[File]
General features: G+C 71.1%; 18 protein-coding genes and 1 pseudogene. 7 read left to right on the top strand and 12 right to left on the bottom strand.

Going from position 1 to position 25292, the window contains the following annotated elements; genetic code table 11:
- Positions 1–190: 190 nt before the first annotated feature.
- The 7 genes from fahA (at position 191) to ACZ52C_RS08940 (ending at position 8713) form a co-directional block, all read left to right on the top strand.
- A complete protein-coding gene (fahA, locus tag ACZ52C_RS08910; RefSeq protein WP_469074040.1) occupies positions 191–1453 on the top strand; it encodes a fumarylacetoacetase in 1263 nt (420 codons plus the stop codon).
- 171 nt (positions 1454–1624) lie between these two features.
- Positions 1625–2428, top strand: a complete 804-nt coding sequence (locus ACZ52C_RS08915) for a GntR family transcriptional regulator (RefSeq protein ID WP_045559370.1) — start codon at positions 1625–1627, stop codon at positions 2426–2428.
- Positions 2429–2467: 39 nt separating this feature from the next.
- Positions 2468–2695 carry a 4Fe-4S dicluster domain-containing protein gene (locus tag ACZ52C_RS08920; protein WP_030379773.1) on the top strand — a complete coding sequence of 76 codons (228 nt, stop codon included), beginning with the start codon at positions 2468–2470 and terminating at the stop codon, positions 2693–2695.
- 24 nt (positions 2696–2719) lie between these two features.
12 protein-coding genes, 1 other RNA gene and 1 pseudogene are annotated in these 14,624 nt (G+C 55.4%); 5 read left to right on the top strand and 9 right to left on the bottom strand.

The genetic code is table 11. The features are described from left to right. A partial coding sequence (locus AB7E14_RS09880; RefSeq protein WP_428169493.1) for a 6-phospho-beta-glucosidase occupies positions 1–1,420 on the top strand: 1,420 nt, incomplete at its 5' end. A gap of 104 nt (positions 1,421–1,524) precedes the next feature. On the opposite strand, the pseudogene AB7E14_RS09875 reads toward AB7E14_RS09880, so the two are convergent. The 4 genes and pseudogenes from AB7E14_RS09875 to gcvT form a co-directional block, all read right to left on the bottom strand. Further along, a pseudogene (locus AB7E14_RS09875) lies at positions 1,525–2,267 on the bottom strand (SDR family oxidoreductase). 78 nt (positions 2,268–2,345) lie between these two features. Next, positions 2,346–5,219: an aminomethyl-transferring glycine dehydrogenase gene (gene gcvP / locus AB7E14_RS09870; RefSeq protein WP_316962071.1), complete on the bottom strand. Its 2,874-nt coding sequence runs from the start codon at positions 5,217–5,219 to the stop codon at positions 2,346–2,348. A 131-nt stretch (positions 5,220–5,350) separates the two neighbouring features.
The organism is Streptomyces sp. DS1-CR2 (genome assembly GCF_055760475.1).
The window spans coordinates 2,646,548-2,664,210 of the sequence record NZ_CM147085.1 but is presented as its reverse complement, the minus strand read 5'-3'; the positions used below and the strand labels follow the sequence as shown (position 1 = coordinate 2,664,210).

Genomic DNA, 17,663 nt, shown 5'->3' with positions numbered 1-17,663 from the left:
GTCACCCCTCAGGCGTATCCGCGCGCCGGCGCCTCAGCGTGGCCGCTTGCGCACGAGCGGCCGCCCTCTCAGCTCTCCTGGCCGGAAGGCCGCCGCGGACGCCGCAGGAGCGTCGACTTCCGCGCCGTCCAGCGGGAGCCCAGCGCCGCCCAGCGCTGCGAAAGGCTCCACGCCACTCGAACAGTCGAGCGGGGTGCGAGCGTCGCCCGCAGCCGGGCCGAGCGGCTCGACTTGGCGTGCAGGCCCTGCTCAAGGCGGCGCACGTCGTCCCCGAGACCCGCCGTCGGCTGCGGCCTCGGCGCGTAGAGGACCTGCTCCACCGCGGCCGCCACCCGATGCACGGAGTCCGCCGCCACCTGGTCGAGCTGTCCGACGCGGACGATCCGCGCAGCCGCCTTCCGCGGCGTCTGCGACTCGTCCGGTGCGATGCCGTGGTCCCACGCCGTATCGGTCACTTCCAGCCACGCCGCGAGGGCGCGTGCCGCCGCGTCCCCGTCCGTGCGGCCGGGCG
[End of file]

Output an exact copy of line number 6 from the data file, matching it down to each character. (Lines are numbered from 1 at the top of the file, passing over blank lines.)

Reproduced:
- 171 nt (positions 1454–1624) lie between these two features.